Steps taken by the European Central Bank to flood its financial system with liquidity may help ease the credit crunch but it won't solve the problem at hand, which is lowering overall debt burdens saddling countries like Italy and Greece, says financier George Soros.
The European Central Bank (ECB) cannot directly intervene in the markets and snap up government held by banks, a move known as quantitative easing.
The bank's mandate prohibits such a move, ECB officials have said.
However, since such easing provides credit-starved financial systems with welcome liquidity, the ECB has given to banks facilities known as Long Term Refinancing Operations, which are low-cost loans made to banks with the hopes the money will make its way across the financial system and ease the crunch.
That's all well and good but instead, Soros writes in a Financial Times blog, Italy and Spain should be allowed to refinance their debt by issuing treasury bills at about 1 percent interest and insured in such a way that commercial banks would be eager to hold them.
"This would greatly improve the sustainability of their debt. Italy, for instance, would see its average cost of borrowing decline rather than increase," Soros writes.
"Confidence would gradually return, yields on outstanding bonds would decline, banks would no longer be penalized for owning Italian government bonds and Italy would regain market access at more reasonable interest rates."
So far, policymakers in bigger European countries like Germany and France advocate making funds available to troubled countries but with austerity measures attached, thus shying away from taking on exposure to those countries via financing backed by the entire European Union.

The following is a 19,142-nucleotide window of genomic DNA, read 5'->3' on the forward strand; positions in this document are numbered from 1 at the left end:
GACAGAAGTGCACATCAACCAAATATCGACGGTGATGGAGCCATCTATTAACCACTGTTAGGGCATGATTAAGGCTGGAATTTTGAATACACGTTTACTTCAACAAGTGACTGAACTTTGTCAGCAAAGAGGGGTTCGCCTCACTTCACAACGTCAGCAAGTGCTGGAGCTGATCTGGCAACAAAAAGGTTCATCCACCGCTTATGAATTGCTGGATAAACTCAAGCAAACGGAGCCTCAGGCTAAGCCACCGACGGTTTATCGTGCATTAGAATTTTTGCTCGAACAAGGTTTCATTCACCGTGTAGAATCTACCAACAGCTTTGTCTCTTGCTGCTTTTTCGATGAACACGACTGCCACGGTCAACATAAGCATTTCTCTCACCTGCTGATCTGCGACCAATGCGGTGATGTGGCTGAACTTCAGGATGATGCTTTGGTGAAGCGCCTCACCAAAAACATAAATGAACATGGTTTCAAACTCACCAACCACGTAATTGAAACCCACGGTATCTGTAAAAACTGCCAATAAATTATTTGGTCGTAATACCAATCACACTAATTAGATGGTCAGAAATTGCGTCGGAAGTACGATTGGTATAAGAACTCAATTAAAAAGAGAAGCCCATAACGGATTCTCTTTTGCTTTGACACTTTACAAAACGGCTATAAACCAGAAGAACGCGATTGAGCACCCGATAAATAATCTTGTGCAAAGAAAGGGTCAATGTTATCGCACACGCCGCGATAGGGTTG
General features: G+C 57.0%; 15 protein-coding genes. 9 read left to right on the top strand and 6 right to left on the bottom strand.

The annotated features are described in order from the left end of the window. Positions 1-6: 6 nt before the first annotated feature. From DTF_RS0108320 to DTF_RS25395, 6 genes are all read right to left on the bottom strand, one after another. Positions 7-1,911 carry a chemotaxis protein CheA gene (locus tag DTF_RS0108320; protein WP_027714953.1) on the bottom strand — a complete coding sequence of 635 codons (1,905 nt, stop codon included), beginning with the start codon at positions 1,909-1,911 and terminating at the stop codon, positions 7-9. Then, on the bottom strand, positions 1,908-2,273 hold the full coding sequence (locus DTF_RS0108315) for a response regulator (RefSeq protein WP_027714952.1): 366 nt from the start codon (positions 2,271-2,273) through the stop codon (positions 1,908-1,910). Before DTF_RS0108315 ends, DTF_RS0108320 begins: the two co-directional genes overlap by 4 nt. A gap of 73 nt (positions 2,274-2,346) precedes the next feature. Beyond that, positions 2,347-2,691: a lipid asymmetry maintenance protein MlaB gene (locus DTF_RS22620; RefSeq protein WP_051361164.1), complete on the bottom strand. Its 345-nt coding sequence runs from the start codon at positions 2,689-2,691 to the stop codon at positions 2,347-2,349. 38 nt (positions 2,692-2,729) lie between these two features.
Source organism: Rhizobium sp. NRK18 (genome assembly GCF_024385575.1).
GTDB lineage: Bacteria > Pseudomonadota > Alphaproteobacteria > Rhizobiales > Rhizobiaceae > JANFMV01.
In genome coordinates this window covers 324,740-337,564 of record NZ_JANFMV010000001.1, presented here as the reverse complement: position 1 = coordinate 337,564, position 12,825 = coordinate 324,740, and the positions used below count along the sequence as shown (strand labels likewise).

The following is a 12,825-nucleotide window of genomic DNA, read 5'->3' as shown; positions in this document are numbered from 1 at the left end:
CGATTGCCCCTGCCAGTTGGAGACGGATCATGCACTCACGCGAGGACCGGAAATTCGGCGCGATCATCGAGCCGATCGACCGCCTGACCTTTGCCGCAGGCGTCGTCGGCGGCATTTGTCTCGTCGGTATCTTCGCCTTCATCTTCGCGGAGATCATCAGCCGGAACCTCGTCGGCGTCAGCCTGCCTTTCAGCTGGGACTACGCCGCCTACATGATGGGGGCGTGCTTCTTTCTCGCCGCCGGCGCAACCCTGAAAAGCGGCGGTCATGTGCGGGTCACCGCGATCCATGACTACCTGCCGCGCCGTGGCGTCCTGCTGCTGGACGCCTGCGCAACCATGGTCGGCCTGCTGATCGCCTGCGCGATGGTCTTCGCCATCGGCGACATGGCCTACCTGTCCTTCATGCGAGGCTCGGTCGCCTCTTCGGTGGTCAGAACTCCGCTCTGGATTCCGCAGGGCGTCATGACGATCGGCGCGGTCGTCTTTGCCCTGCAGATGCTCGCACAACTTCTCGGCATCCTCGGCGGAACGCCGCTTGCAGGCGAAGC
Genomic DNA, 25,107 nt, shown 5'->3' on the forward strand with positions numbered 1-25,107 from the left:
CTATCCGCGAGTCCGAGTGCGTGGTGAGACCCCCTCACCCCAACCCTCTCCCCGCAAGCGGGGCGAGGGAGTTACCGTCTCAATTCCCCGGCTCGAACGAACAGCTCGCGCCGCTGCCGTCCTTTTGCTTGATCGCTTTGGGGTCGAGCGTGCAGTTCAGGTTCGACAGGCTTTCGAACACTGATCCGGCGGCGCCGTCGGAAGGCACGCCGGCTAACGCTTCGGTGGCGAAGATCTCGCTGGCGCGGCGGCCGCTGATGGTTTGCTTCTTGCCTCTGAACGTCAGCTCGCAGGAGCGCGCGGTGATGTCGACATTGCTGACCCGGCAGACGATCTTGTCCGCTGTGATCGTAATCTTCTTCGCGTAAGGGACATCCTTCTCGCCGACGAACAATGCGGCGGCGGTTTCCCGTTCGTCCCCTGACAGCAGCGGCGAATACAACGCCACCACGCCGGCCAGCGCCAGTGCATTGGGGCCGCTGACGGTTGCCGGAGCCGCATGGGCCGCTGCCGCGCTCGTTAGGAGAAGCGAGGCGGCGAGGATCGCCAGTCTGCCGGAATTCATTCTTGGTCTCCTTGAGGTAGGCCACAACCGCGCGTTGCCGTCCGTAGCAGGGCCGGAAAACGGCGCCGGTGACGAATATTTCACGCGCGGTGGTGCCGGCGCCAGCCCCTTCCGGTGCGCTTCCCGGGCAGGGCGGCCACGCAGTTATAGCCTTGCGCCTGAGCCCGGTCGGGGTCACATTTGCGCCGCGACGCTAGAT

Whatever course policymakers take, pumping money in banks in the current fashion won't help long-term.
"It did not solve the problem of the heavily indebted countries that now are in a position of a Third World country that it is too heavily indebted in a foreign currency," says Soros, this time to CNBC.
"Gradually it's bringing down the interest rates. However, I don't think it's a strong enough 'ring fence' if and when Greece defaulted. And there is a real danger of that happening, a possibility," Soros says.
"And you need to strengthen Italy and Spain against that."
The International Monetary Fund, a multilateral lending institution, says Europe could tip the world right back into recession.
"The epicenter of the danger is Europe but the rest of the world is increasingly affected," says IMF chief economist Olivier Blanchard, according to Reuters.
"There is an even greater danger, namely that the European crisis intensifies, and in this case the world could be plunged into another recession."
© 2013 Moneynews. All rights reserved.